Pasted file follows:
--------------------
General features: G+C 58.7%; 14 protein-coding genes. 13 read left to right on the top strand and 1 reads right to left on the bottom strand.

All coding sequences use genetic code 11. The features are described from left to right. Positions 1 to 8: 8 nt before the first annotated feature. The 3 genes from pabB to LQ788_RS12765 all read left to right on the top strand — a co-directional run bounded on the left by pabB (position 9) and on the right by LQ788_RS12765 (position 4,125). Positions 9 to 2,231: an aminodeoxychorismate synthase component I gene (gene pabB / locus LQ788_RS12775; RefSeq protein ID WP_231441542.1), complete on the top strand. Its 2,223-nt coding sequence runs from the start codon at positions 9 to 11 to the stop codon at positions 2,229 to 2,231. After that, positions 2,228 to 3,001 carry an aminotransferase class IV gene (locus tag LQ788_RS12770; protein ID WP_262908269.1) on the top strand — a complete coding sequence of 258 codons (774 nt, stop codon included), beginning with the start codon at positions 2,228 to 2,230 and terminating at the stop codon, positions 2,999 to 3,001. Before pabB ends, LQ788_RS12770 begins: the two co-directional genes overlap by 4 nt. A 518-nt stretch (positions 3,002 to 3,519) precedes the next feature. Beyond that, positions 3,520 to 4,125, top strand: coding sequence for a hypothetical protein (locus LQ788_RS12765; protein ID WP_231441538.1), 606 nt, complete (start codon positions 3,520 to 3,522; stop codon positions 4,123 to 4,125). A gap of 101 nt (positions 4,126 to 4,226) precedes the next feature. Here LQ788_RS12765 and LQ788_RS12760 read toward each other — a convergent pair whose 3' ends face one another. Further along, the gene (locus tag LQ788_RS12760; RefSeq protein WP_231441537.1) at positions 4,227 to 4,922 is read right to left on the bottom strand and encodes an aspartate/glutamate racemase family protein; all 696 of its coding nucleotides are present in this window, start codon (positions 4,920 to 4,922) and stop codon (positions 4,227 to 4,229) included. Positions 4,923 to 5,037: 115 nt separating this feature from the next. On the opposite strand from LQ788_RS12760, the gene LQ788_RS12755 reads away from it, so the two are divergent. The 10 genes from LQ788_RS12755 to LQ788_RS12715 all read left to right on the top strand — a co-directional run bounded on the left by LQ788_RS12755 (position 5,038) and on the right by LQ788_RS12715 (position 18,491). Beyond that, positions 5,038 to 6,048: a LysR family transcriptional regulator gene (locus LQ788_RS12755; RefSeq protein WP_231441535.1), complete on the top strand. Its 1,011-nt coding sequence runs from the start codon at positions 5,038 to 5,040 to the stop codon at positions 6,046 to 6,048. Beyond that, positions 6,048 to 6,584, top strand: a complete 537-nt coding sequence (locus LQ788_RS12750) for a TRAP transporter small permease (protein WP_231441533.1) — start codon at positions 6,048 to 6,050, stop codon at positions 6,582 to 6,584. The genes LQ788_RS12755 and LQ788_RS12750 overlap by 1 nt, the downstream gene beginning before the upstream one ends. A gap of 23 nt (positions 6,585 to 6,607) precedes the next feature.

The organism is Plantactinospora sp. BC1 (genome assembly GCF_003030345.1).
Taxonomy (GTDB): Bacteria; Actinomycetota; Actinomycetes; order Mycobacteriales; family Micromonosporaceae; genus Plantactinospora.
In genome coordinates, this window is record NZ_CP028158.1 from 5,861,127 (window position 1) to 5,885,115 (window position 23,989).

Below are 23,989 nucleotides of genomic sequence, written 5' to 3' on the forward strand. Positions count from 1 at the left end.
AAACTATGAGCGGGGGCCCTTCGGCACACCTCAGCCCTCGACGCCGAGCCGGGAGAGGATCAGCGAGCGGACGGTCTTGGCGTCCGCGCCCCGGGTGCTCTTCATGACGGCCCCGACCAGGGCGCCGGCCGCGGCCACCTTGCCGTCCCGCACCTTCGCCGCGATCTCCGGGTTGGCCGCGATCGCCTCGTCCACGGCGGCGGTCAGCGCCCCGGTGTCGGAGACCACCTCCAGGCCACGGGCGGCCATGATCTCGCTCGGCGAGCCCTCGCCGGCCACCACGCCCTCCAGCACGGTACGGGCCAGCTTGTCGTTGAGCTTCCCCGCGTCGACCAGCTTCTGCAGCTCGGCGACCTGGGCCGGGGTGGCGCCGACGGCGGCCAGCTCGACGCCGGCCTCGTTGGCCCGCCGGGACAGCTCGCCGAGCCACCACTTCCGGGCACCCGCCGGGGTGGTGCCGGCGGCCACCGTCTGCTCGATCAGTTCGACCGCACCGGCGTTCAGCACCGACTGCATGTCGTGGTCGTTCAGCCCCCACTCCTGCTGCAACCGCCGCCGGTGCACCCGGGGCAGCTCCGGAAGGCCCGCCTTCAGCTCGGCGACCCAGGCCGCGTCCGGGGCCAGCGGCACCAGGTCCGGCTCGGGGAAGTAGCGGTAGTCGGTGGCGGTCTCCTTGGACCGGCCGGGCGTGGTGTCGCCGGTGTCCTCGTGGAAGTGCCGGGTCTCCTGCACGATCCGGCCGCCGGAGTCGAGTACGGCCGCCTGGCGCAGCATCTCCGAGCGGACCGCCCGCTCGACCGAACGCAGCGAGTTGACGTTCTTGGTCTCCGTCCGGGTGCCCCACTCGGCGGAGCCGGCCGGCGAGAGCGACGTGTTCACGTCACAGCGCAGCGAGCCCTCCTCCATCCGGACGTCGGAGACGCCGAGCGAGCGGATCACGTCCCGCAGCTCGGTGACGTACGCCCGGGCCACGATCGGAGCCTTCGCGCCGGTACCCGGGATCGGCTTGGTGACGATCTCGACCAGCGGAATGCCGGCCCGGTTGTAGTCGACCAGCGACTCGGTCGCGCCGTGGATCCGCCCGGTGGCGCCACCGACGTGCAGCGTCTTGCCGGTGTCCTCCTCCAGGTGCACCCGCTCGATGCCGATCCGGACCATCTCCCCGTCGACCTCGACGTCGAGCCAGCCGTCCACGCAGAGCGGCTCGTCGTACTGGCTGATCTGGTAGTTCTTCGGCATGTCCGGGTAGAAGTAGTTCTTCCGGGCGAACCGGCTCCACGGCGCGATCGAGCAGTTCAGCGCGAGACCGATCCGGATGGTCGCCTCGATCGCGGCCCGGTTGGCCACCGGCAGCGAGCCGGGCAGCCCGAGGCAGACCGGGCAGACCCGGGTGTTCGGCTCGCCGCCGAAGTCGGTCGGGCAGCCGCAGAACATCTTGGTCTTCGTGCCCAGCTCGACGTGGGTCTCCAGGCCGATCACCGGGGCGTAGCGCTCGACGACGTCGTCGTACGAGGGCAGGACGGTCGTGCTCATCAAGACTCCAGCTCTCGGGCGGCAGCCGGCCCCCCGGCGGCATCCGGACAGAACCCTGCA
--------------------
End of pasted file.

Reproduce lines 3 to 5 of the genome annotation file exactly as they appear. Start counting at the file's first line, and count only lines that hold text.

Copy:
The organism is Plantactinospora sp. BC1 (genome assembly GCF_003030345.1).
Taxonomy (GTDB): Bacteria; Actinomycetota; Actinomycetes; order Mycobacteriales; family Micromonosporaceae; genus Plantactinospora.
In genome coordinates, this window is record NZ_CP028158.1 from 5,861,127 (window position 1) to 5,885,115 (window position 23,989).